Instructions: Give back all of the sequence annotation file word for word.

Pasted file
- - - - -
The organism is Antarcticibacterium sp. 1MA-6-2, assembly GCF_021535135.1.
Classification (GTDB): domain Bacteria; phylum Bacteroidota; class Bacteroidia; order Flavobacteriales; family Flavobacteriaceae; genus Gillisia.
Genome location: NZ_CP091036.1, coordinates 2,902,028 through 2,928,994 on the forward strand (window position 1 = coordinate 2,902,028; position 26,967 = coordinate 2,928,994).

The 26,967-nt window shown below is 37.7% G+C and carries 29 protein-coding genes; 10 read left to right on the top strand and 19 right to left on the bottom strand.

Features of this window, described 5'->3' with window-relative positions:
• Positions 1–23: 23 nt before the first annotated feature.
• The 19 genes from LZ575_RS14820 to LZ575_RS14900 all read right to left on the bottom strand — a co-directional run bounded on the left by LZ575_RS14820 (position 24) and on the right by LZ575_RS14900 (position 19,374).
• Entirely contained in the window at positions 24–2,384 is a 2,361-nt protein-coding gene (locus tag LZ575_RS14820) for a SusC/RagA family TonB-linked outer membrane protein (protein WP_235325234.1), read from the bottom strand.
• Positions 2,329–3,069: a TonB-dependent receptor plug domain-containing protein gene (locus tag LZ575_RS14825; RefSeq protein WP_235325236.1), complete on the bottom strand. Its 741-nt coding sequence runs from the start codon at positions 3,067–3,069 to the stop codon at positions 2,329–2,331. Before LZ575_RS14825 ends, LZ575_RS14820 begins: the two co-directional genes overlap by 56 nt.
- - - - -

The organism is Antarcticibacterium sp. 1MA-6-2, assembly GCF_021535135.1.
Classification (GTDB): domain Bacteria; phylum Bacteroidota; class Bacteroidia; order Flavobacteriales; family Flavobacteriaceae; genus Gillisia.
Genome location: NZ_CP091036.1, coordinates 2,902,028 through 2,928,994 on the forward strand (window position 1 = coordinate 2,902,028; position 26,967 = coordinate 2,928,994).

The 26,967-nt window shown below is 37.7% G+C and carries 29 protein-coding genes; 10 read left to right on the top strand and 19 right to left on the bottom strand.

Features of this window, described 5'->3' with window-relative positions:
• Positions 1–23: 23 nt before the first annotated feature.
• The 19 genes from LZ575_RS14820 to LZ575_RS14900 all read right to left on the bottom strand — a co-directional run bounded on the left by LZ575_RS14820 (position 24) and on the right by LZ575_RS14900 (position 19,374).
• Entirely contained in the window at positions 24–2,384 is a 2,361-nt protein-coding gene (locus tag LZ575_RS14820) for a SusC/RagA family TonB-linked outer membrane protein (protein WP_235325234.1), read from the bottom strand.
• Positions 2,329–3,069: a TonB-dependent receptor plug domain-containing protein gene (locus tag LZ575_RS14825; RefSeq protein WP_235325236.1), complete on the bottom strand. Its 741-nt coding sequence runs from the start codon at positions 3,067–3,069 to the stop codon at positions 2,329–2,331. Before LZ575_RS14825 ends, LZ575_RS14820 begins: the two co-directional genes overlap by 56 nt.